Generally, when the following situations are presented to directors or Audit Committees, they lack the skepticism to see a fraud or interpret what could go wrong. Due to risk factors facing auditors they would not report a weakness or deficiency as a fraud. Therefore, those responsible for governance of companies should take such comments seriously and prevent a significant loss event.
Situation#1: Receipts or invoices are not in serial order
Potential Fraud: Skimming, which occurs when employees take money from receipts and don’t record the revenue on the books. A case on record is at hotels cash receipts are not booked and pocketed by the cashier in collusion with a senior team member.
Situation# 2: Revenue recorded does not comply with proper cut off procedures.
Potential Fraud: Manipulating sales figures so as to achieve budget and achieve bonus – a simple version of this involves booking sales in the next period in this period. The perpetrator will have to keep this up, to avoid an understatement later. Have tried pointing this fraud on incentives many times and avoided it in few instances.
Situation# 3: Inadequate supporting documents for payments made.
Potential Fraud: Falsifying supplier invoices or attaching photocopies. A case on record involved directors making payments without invoices and booking them as costs for work carried out for the company.
Situation# 4: Differences noted at the physical count of inventories.
Potential Fraud: Theft of stock, a perpetrator will over a period of time abscond with a number of items from the warehouse. So long as the stock losses are within tolerance, this remains a non issue for companies until it becomes significant over a period of time.
Situation# 5: The company does not have a registered suppliers list or a process for tenders.
Potential Fraud: Transactions that are not ‘arms length’ – when a company asks for tenders for a contract they usually obtain at least three quotes. The best value quote should then be selected. When the system does not run effectively, there is an opportunity for friends and relatives of the purchasing department to send in quotes that are accepted; bypassing the quotes from reputable suppliers.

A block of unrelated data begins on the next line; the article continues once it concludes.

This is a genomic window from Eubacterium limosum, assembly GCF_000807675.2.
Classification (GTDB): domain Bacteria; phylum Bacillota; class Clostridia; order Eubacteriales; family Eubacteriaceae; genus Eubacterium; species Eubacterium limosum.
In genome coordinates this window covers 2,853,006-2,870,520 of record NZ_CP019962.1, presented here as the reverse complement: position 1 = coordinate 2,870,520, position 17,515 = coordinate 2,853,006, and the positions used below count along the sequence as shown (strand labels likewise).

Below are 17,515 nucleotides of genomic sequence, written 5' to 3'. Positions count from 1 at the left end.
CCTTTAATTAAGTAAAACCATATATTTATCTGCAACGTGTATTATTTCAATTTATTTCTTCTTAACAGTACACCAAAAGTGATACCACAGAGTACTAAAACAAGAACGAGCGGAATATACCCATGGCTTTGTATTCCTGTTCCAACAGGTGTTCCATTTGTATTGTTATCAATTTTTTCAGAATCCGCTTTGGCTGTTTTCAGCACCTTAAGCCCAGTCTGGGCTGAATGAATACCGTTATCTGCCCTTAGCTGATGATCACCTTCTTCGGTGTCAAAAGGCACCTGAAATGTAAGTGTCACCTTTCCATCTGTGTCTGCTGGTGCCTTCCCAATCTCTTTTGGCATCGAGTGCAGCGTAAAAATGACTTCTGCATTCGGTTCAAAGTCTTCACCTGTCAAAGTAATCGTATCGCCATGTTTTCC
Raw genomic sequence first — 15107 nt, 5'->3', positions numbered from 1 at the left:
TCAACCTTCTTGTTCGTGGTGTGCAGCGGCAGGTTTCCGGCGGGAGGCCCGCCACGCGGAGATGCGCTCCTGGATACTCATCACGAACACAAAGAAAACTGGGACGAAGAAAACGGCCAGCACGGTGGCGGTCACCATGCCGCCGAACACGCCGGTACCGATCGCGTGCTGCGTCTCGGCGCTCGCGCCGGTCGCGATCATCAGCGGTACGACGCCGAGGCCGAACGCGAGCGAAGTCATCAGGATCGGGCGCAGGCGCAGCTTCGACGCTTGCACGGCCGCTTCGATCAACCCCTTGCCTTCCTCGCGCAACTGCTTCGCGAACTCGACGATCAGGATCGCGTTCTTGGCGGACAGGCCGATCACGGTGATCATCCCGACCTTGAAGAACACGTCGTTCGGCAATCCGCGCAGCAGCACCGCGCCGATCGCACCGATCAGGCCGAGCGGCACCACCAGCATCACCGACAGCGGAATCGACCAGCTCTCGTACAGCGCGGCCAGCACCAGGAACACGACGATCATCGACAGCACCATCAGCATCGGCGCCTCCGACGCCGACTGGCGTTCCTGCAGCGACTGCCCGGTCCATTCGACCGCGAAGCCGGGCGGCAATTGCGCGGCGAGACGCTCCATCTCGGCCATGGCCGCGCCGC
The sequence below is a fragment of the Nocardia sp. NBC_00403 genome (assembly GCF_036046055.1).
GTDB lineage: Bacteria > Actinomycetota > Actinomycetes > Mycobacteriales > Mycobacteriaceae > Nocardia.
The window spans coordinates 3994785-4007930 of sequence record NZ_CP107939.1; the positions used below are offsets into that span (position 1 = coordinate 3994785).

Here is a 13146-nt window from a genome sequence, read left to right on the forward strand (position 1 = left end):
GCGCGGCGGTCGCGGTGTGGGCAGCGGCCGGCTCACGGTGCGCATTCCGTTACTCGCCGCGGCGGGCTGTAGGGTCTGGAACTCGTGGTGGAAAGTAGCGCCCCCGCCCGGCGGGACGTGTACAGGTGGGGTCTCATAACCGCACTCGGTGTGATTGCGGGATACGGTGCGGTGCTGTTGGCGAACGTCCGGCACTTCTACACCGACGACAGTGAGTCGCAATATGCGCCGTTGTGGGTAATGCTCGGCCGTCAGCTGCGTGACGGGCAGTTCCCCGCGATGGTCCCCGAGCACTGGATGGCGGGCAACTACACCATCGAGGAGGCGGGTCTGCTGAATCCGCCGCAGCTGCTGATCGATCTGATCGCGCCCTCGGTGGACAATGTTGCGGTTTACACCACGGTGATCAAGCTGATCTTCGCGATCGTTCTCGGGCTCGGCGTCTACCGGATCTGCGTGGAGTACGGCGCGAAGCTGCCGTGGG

Situation# 6: No proper procedures were noted for disposal of assets or no quotations were available for the sale of used motor vehicles.
Potential Fraud: Sale of company property at less than market value – this requires the collusion of at least two people (usually quite senior). Company property is ‘sold’ to one of the individuals at a bargain price approved by the other. This enables the buyer to sell it outside at a higher profit and split the benefit.
Situation# 7: The company does not trade with approved suppliers or the cost of similar assets purchased during the period are inconsistent.
Potential Fraud: Payoffs and kickbacks, employees accept cash or other benefits in exchange for access to the company’s business, often creating a scenario where the company that the employee works for pays more for the goods or products than necessary. This even applies for insurance contracts. That extra money finds its way into the employee’s pocket who helped facilitate the access.
Situation# 8: The company has capitalized revenue nature expenses into fixed assets.
Potential Fraud: Capitalized falsified costs, which involves personal expenses or fictitious costs being hidden through capitalization as part of capital work in progress and eventually transferred to fixed assets.
Situation# 9: Long outstanding receivables from related parties or unreconciled balances.
Potential Fraud: Related party frauds due to fictitious or inappropriate transactions being hidden in the related party account.
Situation# 10: long outstanding balances noted in the goods in transit account.
Potential Fraud: Overstatement of inventories, because the GIT account is not reversed to purchases and a higher closing stocks based on physical count will manipulate profits. The achievement of profit target will impact profit bonus to management.